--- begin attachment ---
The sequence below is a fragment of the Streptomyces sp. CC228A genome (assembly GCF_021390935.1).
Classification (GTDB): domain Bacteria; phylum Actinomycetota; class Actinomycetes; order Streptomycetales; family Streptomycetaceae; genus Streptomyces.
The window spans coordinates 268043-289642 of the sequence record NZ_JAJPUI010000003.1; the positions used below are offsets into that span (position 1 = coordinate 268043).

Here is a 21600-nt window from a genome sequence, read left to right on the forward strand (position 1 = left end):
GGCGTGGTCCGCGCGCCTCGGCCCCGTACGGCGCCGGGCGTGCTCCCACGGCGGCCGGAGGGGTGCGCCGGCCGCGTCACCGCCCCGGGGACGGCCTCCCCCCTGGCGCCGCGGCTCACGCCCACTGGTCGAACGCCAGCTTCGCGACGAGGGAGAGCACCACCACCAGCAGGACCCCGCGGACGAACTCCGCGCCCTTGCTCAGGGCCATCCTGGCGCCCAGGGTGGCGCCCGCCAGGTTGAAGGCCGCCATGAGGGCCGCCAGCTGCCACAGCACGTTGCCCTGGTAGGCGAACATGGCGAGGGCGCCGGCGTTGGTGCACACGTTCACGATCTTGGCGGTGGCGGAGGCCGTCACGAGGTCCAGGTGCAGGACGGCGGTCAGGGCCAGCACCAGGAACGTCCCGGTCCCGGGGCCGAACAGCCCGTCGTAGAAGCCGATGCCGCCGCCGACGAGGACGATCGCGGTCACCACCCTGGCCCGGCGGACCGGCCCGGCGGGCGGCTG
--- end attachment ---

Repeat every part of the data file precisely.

The sequence below is a fragment of the Streptomyces sp. CC228A genome (assembly GCF_021390935.1).
Classification (GTDB): domain Bacteria; phylum Actinomycetota; class Actinomycetes; order Streptomycetales; family Streptomycetaceae; genus Streptomyces.
The window spans coordinates 268043-289642 of the sequence record NZ_JAJPUI010000003.1; the positions used below are offsets into that span (position 1 = coordinate 268043).

Here is a 21600-nt window from a genome sequence, read left to right on the forward strand (position 1 = left end):
GGCGTGGTCCGCGCGCCTCGGCCCCGTACGGCGCCGGGCGTGCTCCCACGGCGGCCGGAGGGGTGCGCCGGCCGCGTCACCGCCCCGGGGACGGCCTCCCCCCTGGCGCCGCGGCTCACGCCCACTGGTCGAACGCCAGCTTCGCGACGAGGGAGAGCACCACCACCAGCAGGACCCCGCGGACGAACTCCGCGCCCTTGCTCAGGGCCATCCTGGCGCCCAGGGTGGCGCCCGCCAGGTTGAAGGCCGCCATGAGGGCCGCCAGCTGCCACAGCACGTTGCCCTGGTAGGCGAACATGGCGAGGGCGCCGGCGTTGGTGCACACGTTCACGATCTTGGCGGTGGCGGAGGCCGTCACGAGGTCCAGGTGCAGGACGGCGGTCAGGGCCAGCACCAGGAACGTCCCGGTCCCGGGGCCGAACAGCCCGTCGTAGAAGCCGATGCCGCCGCCGACGAGGACGATCGCGGTCACCACCCTGGCCCGGCGGACCGGCCCGGCGGGCGGCTG